Volume 4 Supplement 2

Selected articles from the Third International Symposium on Optimization and Systems Biology

Open Access

Identification of transcription factor's targets using tissue-specific transcriptomic data in Arabidopsis thaliana

BMC Systems Biology20104(Suppl 2):S2

DOI: 10.1186/1752-0509-4-S2-S2

Published: 13 September 2010

Abstract

Background

Transcription factors (TFs) regulate downstream genes in response to environmental stresses in plants. Identification of TF target genes can provide insight on molecular mechanisms of stress response systems, which can lead to practical applications such as engineering crops that thrive in challenging environments. Despite various computational techniques that have been developed for identifying TF targets, it remains a challenge to make best use of available experimental data, especially from time-series transcriptome profiling data, for improving TF target identification.

Results

In this study, we used a novel approach that combined kinetic modelling of gene expression with a statistical meta-analysis to predict targets of 757 TFs using expression data of 14,905 genes in Arabidopsis exposed to different durations and types of abiotic stresses. Using a kinetic model for the time delay between the expression of a TF gene and its potential targets, we shifted a TF's expression profile to make an interacting pair coherent. We found that partitioning the expression data by tissue and developmental stage improved correlation between TFs and their targets. We identified consensus pairs of correlated profiles between a TF and all other genes among partitioned datasets. We applied this approach to predict novel targets of known TFs. Some of these putative targets were validated from the literature, for E2F's targets in particular, while others provide explicit genes as hypotheses for future studies.

Conclusion

Our method provides a general framework for TF target prediction with consideration of the time lag between initiation of a TF and activation of its targets. The framework helps make significant inferences by reducing the effects of independent noises in different experiments and by identifying recurring regulatory relationships under various biological conditions. Our TF target predictions may shed some light on common regulatory networks in abiotic stress responses.

Background

Plants often respond and adapt to different environmental stresses, such as drought, cold and chemicals through various transcriptional regulatory systems [1]. Identification of these regulations not only enhances our knowledge of biological processes in plants, but also helps a great deal in developing bio-engineered crops that can better sustain challenging environments [2]. Typically, a handful of key transcription factors (TFs) control various biological pathways by regulating downstream target genes. In many cases, these target genes share functions or pathways. While basic ideas of these TFs and their target genes' general functions may be known, lack of knowing explicit target genes often limits the experimental design for validating intuitive hypotheses or developing new crop traits. A comprehensive list of putative targets of a TF could be used to provide more insight of a key TF through functional enrichment analysis or mapping these target genes into different biological pathways.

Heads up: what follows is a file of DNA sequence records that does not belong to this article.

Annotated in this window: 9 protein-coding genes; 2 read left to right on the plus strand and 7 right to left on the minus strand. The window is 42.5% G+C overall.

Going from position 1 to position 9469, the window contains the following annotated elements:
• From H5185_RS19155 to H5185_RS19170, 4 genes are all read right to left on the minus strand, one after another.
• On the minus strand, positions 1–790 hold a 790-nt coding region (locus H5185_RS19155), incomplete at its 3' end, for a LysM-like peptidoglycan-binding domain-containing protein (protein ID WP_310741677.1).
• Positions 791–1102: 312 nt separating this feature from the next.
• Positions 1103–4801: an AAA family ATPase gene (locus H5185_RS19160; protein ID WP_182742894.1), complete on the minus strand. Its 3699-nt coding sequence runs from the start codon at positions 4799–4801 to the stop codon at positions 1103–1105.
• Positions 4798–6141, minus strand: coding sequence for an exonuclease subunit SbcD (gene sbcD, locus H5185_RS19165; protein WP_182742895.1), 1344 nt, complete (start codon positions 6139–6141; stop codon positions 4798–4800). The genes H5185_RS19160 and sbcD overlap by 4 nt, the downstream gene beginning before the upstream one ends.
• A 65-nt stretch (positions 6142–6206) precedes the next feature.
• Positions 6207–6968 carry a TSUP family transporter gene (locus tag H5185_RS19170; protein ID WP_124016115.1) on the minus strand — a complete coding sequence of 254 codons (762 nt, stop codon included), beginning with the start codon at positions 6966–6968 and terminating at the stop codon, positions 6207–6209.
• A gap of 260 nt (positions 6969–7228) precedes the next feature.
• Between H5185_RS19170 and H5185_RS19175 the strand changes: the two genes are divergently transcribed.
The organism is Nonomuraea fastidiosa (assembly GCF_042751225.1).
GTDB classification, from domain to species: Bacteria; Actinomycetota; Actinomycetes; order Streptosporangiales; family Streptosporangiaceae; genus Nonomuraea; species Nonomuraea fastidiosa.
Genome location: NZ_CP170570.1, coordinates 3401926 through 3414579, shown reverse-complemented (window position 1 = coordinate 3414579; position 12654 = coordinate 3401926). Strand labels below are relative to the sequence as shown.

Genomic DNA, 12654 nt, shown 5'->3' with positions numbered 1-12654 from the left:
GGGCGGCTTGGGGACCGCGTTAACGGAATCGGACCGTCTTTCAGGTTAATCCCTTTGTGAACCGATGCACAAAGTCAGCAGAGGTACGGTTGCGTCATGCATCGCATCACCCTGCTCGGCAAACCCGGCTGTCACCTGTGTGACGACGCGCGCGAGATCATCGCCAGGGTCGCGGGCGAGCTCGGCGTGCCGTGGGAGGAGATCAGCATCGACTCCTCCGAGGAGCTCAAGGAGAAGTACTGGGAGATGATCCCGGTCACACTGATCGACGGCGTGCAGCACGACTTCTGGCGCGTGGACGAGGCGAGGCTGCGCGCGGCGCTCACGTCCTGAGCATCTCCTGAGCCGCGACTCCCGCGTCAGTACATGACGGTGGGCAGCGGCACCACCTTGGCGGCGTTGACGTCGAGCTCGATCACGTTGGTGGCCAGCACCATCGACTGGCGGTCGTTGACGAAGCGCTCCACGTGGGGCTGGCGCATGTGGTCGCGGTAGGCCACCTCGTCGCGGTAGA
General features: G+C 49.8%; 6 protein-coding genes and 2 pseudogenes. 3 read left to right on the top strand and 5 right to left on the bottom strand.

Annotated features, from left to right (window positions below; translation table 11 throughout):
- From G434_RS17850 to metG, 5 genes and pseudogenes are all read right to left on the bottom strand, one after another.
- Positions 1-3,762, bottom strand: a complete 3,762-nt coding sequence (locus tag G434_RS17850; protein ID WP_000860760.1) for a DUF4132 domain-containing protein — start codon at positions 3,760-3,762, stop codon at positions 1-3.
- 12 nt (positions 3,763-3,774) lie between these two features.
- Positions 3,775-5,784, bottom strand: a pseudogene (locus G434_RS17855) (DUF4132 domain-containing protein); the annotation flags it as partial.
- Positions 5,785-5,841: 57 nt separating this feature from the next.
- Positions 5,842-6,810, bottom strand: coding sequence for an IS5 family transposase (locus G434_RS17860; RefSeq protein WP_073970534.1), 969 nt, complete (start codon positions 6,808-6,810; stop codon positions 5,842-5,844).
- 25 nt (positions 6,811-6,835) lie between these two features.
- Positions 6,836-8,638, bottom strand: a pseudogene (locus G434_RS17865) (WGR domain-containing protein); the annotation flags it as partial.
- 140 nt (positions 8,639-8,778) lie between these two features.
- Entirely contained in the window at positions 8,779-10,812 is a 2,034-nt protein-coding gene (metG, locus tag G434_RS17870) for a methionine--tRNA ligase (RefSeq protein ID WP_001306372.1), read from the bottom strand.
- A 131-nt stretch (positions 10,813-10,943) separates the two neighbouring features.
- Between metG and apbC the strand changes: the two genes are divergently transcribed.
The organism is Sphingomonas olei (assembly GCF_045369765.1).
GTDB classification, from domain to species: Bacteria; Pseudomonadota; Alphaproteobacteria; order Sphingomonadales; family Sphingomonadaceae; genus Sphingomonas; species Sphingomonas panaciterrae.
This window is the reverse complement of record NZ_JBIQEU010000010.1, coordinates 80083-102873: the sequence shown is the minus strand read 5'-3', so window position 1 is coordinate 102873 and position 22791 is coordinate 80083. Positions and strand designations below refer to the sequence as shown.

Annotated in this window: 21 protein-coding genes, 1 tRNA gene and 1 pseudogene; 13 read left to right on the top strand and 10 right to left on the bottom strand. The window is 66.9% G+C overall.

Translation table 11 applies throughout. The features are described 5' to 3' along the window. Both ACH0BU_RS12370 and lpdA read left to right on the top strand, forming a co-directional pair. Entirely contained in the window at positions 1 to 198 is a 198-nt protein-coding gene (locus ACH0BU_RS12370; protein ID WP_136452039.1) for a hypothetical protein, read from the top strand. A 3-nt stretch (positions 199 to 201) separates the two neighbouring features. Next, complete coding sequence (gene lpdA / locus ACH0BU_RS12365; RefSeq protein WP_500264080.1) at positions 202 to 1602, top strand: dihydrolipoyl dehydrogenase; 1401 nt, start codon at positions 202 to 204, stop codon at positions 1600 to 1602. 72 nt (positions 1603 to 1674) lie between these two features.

High-throughput expression profiling experiments [3] have generated large amounts of data that make it possible to develop computational approaches for predicting regulatory relations. Public repositories like NCBI Gene Expression Omnibus (GEO) [4, 5], SMD (Stanford Microarray Database) [6], TAIR [7], etc. contain extensive microarray data from time series, developmental stages, genetic interventions or manipulative treatments for Arabidopsis thaliana, a model organism for plants [8, 9]. These data as well as ChIP-chip data have been used to study interactions of TFs to their downstream genes [1013]. However, mining microarray data for discovering complicated regulatory relationships is still challenging partially due to the fact that these data are often incomplete, noisy, and contain misleading outliers, all of which likely produce false positives in biological inferences.

Many computational approaches for predicting genome-wide targets of a TF are based on finding co-occurrence of TFs and their targets. These include Standard Pearson correlation technique to measure statistical significance of synchronous co-regulation of genes and order of regulation [14]. However, correlation coefficient is a weak criterion for measuring dependence and can lead to many false positives in predicting TF targets [15]. Another approach is Graphical Gaussian Model (GGM) based on the concept of partial correlation for learning high-dimensional dependency networks from genomic data [16, 17], which is valid when number of genes is comparable to number of samples in the microarray data [18, 19]. One way to avoid this limitation is to use GGM with regularization and moderation, which is implemented as an R package GeneNet[20, 21]. This method has been used to infer genome-scale regulatory network for A. thaliana transcriptome [22]. Some other methods are based on probabilistic models, such as the Bayesian network [23] and regression tree method [24]. Such methods cannot be directly applied to many time series expression profiling data, because the apparent time lag between initiation of a TF and activation of its targets is not accounted in these models. For example, a study suggests a clear time lag between the mRNA levels of a TF, CBF and its known targets [25]. In part, the time lag is used to translate the mRNAs of a TF into proteins before the proteins can act on activating/repressing TF's targets. To address this issue, it is important to adjust time-series transcription profiling data for detection of TF-target relationship [26].